We'd like to give one last plug for tonight's reading in our U District store by our own Used Book Buyer Brad Craft. For the last couple of years, Brad has very generously accepted our invitation to him to sit down in a nice comfortable chair and read us a story.
That story, "A Christmas Memory" by Truman Capote, is a remarkable piece of work, a largely autobiographical story about Capote, who as a young boy was sent to Monroeville, Alabama to be raised by his mother's relatives. Among the relatives, he met his beloved "Sook," Nancy Faulk—a childless, older woman distantly related to him—and they connected.
The boy—called Buddy—and Sook spend much of the story gathering supplies to make fruitcake for the relatives, but really the story is about poverty and loneliness—about the way we, in absence of our biological families, create our own with those who happen to be around. We're clever that way.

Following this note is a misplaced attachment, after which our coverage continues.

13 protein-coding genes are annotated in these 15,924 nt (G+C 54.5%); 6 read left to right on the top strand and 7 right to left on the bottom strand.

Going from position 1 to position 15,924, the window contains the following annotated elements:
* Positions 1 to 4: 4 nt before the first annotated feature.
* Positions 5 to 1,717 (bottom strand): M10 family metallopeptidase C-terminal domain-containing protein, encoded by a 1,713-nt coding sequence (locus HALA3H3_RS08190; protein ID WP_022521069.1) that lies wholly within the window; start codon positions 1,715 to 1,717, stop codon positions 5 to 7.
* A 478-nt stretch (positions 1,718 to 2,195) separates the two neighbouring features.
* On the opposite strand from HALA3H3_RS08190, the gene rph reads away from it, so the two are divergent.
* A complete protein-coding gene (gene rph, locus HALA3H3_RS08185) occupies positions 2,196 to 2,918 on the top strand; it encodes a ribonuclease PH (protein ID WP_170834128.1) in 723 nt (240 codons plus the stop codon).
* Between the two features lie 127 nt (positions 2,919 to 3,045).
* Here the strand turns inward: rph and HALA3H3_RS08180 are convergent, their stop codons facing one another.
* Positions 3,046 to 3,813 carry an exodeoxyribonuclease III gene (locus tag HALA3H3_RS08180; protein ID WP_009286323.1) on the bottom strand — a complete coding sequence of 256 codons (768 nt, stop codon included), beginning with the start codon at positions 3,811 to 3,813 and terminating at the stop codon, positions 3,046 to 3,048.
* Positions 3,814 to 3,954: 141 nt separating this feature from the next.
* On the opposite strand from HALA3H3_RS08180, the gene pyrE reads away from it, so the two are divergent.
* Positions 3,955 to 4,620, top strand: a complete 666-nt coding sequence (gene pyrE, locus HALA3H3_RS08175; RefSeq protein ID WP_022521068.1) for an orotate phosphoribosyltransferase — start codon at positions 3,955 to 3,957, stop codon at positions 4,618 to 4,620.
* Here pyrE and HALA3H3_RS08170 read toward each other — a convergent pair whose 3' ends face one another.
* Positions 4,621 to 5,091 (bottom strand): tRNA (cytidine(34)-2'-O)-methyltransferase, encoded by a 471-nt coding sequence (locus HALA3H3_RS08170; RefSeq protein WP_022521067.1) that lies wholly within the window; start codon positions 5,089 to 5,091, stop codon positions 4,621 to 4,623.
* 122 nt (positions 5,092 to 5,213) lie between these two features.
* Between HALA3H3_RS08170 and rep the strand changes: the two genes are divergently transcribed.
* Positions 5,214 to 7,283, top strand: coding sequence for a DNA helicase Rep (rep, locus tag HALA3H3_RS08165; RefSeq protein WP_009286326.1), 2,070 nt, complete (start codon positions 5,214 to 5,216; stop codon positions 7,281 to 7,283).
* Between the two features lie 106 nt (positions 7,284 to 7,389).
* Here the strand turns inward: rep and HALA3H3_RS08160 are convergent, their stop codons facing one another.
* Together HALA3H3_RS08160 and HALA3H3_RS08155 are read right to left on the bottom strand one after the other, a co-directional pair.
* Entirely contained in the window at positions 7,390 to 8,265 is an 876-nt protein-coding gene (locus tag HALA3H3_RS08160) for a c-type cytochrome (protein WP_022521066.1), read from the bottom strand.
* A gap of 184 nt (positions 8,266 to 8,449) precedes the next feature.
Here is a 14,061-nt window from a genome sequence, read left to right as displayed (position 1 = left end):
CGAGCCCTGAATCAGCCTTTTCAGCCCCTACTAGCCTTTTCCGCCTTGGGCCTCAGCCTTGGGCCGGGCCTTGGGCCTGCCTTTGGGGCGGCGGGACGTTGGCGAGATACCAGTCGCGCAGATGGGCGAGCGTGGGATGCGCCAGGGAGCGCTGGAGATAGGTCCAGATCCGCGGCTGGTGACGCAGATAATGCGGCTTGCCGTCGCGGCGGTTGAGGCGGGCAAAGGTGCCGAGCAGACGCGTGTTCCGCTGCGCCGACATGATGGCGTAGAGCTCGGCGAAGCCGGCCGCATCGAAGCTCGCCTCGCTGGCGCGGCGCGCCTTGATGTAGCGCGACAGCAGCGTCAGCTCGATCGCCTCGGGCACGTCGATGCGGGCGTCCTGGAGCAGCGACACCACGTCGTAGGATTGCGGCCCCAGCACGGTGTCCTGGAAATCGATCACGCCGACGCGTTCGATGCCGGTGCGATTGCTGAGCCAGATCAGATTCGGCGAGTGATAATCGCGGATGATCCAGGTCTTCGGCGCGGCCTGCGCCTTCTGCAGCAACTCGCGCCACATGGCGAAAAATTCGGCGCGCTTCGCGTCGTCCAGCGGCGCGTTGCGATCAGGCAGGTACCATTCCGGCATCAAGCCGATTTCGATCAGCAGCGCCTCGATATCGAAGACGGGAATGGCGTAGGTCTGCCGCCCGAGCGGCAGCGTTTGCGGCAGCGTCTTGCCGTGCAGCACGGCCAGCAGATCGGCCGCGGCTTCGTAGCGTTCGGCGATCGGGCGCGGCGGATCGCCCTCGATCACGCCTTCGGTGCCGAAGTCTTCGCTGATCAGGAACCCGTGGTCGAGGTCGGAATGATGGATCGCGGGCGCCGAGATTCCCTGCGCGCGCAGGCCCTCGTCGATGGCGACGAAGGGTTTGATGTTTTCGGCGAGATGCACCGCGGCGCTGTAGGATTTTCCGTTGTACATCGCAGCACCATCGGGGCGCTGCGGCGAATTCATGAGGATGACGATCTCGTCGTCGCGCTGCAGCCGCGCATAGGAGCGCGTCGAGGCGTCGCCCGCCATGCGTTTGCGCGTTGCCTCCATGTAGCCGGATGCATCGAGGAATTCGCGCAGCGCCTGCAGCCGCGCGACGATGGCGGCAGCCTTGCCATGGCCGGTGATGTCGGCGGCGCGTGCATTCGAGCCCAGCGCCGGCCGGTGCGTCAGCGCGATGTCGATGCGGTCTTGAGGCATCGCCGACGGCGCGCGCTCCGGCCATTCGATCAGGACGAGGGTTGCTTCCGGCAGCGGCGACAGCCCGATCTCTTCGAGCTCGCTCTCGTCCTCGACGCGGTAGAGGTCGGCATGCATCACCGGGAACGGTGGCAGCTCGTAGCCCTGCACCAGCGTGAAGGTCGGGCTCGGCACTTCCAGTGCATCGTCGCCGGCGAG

Sentimental? Oh, possibly. Quite beautiful, though. I've never been much for sentimentality in my reading tastes, but this one works for me. And Brad reads it with a tenderness and charm that really has brought a tear to my eye every time.
I understand Bukowski once wrote of Capote that he "never had his nose rubbed into life." The underlying sadness of "A Christmas Memory" certainly argues that, in my opinion. (And the seeming blindness of Bukowski to any form of pain that is not his own certainly reminds me why I've never cared for his writing.)
Please do join us.